Council OKs tax hikes on tickets, car rentals

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The Indianapolis City-County Council on Monday night approved tax hikes to admissions to downtown events and on rental cars.

The admissions tax, which would rise from 6 percent to 10 percent March 1 if approved by Mayor Greg Ballard, is levied on events at Lucas Oil Stadium, Bankers Life Fieldhouse, Victory Field and the Indiana Convention Center. The tax doesn't apply to not-for-profit events.

The county tax on rental cars would rise from 4 percent to 6 percent. Combined with state rental and sales taxes, the total tax on rental cars would be 17 percent.

The council approved both hikes by a vote of 16-12.

“Tonight, in a bipartisan fashion, members of the City-County Council made difficult but necessary votes to strengthen the fiscal position of our city," Ballard said in a prepared statement. "I want to praise the leadership of both parties for reaching a long-term budget deal that cuts spending and provides the necessary revenue to maintain the City’s vital amenities and services.”  

The ticket tax hike was opposed by Indianapolis Colts executives, who say the higher ticket prices could turn off fans and lead to possible TV blackouts of Colts home games.

The car-rental industry also opposed a tax increase, arguing that the tax affects local residents as much as out-of-towners.

That tax hikes are projected to generate $6.7 million for the city’s general fund this year. In the future, most of the money will flow to the Capital Improvement Board, which operates the sports venues and Indiana Convention Center.

CIB officials have said they need the extra revenue to cover future operating expenses, including building maintenance and upgrades, though the CIB hasn’t laid out specific plans.

The money that flows to city coffers will reduce a $47 million structural deficit.


  • Missing the Point
    Joe and Chris, you are missing the point. These tax increases were never needed in the first place. 75% of the money is simply going to the CIB which is flush with cash and constantly giving away our money to pro sports franchises. The reason for the tax increases - we are going to build a downtown soccer stadium with our tax dollars, and use public money to run the place while a big contributor of the Mayor (who was also given the Broad Ripple Parking Garage built with our tax dollars) reaps all the profits. Your notion that you can simply avoid the tax by not going to events or renting a car is nonsensical. A lot of lower middle class people in this city have to rent cars for business or personal use. They are now going to be hit with 17% tax on those cars all so the CIB can give away more of our tax dollars to wealthy owners of pro teams. Also, many families like to take their children to events at CIB run facilities. They all pay higher taxes. Trying to say well if you just look at one car rental or one ticket and say it's not too bad ignores the cumulative effect of taxes. People make other choices when the good or service being utilized with every increase in taxes. I now am no longer going to rent cars in Marion County. By going to a Hamilton County I can avoid not just the most recent car rental tax but the entire car rental tax Indy has been imposing. The bottom line is these taxes did not have to be raised. They were raised because our council is filled with irresponsible individuals who love giving our tax dollars to the CIB so they can get free tickets to games and other events. (Of course councilors and members of the CIB do not pay taxes on their tickets...that's only for the "little people.") They do not care about the cost to working class individuals.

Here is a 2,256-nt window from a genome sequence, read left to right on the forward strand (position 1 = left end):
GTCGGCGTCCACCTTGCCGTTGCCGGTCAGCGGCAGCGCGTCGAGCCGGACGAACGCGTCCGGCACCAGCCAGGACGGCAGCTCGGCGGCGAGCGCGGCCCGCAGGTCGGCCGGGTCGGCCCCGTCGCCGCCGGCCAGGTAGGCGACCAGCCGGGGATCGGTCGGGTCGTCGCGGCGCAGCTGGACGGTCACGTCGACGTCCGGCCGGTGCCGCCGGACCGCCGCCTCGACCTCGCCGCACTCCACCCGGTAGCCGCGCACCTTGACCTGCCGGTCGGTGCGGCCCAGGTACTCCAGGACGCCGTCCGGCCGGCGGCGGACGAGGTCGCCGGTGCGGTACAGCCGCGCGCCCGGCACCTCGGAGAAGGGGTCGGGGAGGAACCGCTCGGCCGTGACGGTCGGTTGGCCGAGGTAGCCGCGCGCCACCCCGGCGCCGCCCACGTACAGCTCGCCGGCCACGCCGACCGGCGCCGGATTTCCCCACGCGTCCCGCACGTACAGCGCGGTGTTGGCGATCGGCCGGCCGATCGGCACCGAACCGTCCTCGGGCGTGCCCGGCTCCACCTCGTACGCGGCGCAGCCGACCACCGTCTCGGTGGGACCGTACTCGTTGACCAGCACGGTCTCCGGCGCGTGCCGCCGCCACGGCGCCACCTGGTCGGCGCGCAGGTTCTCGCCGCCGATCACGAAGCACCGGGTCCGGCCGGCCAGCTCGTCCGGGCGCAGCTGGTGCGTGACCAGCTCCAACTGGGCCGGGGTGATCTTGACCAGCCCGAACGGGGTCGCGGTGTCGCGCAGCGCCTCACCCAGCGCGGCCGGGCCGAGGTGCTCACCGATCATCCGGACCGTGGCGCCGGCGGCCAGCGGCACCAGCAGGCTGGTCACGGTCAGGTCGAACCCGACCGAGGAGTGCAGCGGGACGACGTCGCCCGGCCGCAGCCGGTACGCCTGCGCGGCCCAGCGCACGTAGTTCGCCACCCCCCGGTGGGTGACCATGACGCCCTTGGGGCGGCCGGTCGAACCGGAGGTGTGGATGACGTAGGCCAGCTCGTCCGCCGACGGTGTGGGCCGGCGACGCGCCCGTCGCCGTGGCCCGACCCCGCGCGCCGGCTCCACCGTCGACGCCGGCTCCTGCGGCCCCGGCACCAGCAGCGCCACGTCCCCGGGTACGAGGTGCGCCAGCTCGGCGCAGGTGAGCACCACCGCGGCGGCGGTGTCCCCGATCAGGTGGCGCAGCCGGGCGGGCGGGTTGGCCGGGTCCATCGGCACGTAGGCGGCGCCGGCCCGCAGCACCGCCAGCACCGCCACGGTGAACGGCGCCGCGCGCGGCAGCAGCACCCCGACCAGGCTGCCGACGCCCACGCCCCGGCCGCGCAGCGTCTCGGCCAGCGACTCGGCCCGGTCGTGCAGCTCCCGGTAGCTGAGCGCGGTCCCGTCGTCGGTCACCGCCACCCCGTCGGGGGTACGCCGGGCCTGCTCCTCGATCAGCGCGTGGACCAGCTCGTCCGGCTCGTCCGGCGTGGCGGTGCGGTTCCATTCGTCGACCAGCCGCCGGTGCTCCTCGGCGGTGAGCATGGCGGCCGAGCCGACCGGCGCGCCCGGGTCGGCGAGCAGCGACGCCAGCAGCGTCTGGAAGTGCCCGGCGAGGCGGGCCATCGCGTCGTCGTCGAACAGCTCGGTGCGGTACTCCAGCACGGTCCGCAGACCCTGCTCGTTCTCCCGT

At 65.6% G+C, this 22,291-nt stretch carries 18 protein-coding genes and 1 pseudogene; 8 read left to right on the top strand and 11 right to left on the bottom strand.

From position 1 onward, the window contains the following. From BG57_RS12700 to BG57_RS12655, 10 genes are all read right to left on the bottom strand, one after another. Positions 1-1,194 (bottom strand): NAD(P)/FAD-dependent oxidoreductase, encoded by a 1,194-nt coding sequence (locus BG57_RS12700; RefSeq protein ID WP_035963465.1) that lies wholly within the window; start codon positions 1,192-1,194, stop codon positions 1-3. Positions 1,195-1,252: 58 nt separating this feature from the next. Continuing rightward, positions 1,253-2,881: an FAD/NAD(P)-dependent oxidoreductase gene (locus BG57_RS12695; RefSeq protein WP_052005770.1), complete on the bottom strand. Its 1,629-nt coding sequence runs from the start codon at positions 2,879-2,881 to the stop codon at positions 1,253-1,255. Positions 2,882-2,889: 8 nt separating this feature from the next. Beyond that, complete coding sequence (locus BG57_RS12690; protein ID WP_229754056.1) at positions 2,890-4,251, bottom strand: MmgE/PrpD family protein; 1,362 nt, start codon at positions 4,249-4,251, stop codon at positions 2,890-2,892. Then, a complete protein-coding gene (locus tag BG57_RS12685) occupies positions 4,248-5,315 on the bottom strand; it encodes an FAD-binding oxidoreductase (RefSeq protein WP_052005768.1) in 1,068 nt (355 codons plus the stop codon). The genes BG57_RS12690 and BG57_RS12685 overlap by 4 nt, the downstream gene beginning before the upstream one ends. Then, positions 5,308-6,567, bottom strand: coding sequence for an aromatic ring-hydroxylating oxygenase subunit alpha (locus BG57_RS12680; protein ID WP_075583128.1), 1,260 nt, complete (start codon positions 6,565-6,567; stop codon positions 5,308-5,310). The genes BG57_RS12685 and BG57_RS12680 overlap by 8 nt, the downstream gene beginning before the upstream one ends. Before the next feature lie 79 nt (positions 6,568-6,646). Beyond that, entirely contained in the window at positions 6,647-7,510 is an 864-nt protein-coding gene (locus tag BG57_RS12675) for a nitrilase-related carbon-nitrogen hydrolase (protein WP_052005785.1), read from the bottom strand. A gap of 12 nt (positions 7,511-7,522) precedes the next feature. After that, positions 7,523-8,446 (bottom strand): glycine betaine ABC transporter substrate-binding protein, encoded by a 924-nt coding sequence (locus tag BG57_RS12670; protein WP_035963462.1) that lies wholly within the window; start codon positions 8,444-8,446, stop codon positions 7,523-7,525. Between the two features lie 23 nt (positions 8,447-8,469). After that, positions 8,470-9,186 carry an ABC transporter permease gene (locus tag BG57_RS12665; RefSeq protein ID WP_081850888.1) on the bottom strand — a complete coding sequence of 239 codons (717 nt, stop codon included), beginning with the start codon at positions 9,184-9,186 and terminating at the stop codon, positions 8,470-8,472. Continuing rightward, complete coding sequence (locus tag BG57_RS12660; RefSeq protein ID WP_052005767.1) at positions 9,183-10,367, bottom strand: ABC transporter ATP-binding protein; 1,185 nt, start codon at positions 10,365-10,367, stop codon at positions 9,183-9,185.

• @ Chris
    It's not the marginal tax increase, it's the total taxes that should be considered. Many economists say the average American pays north of 50% in taxes once everything is considered. So it's not the $.90 increase, it's the $.90 times a thousand that gets people upset.